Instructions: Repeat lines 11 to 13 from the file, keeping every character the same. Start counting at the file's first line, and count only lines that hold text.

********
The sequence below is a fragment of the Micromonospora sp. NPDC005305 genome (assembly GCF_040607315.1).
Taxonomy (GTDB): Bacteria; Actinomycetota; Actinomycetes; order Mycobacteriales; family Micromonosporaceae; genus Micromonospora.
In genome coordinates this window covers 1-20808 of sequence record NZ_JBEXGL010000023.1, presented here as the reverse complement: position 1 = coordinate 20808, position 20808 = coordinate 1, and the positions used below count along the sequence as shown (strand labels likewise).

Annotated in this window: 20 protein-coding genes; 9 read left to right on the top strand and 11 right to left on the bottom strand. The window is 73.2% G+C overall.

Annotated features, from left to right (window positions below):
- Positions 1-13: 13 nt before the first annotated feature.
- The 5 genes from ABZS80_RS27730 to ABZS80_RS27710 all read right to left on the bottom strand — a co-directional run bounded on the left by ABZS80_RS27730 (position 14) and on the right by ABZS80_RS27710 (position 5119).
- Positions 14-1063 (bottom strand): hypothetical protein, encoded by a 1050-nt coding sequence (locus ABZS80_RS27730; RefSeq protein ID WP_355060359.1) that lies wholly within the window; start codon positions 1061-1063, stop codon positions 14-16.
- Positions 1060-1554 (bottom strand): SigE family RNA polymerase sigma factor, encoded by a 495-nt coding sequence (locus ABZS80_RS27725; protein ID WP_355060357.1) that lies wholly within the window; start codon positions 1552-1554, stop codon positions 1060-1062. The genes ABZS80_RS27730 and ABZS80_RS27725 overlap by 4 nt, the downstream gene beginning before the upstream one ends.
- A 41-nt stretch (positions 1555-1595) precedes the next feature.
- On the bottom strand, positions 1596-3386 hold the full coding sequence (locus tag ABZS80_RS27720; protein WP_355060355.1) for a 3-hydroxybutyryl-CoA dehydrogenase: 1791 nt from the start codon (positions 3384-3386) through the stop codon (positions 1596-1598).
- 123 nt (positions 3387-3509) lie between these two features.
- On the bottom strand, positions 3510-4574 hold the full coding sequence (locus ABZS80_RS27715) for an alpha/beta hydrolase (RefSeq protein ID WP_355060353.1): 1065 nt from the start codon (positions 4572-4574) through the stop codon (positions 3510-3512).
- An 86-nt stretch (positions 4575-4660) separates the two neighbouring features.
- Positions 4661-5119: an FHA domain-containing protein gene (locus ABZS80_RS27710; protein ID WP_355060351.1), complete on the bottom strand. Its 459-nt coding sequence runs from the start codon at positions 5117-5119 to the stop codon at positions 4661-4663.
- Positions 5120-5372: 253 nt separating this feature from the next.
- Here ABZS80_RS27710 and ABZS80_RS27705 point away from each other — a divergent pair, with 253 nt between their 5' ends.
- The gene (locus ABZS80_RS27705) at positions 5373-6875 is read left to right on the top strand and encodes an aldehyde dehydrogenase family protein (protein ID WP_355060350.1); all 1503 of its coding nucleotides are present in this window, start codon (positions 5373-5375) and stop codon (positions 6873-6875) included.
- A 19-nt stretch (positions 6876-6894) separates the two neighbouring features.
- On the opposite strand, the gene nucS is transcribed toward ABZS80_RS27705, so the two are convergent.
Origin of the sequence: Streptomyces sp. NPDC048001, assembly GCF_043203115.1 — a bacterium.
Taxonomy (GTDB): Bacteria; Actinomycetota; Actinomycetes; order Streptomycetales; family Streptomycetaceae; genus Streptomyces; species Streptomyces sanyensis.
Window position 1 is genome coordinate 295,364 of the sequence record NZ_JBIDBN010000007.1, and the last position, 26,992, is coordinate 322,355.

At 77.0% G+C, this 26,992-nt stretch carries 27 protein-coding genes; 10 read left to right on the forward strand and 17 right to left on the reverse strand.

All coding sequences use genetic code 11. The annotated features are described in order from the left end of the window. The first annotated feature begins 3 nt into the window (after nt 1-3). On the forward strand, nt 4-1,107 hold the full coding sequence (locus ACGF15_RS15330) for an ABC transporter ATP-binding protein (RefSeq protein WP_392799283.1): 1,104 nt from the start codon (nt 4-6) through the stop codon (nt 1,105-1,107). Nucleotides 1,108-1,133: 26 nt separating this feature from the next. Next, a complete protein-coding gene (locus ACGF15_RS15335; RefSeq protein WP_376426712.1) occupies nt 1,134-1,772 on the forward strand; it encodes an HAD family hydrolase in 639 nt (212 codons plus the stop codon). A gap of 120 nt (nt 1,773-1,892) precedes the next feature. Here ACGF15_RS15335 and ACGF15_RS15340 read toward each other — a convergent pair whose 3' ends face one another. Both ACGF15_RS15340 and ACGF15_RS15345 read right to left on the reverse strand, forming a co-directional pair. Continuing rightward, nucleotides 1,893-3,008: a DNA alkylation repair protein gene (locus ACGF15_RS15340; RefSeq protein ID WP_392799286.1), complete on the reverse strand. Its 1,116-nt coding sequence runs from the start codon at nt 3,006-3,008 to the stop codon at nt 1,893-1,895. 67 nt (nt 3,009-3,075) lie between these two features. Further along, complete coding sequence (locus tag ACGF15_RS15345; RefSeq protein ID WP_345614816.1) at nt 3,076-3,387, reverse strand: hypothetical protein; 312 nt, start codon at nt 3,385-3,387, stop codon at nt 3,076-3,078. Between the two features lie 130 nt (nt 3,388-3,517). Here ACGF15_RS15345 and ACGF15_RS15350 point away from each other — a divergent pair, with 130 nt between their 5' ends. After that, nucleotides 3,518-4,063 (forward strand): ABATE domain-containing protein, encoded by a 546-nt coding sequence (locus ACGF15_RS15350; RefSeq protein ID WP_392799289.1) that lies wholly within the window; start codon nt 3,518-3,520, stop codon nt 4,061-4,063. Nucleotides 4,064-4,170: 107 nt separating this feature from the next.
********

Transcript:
- On the bottom strand, positions 1596-3386 hold the full coding sequence (locus tag ABZS80_RS27720; protein WP_355060355.1) for a 3-hydroxybutyryl-CoA dehydrogenase: 1791 nt from the start codon (positions 3384-3386) through the stop codon (positions 1596-1598).
- 123 nt (positions 3387-3509) lie between these two features.
- On the bottom strand, positions 3510-4574 hold the full coding sequence (locus ABZS80_RS27715) for an alpha/beta hydrolase (RefSeq protein ID WP_355060353.1): 1065 nt from the start codon (positions 4572-4574) through the stop codon (positions 3510-3512).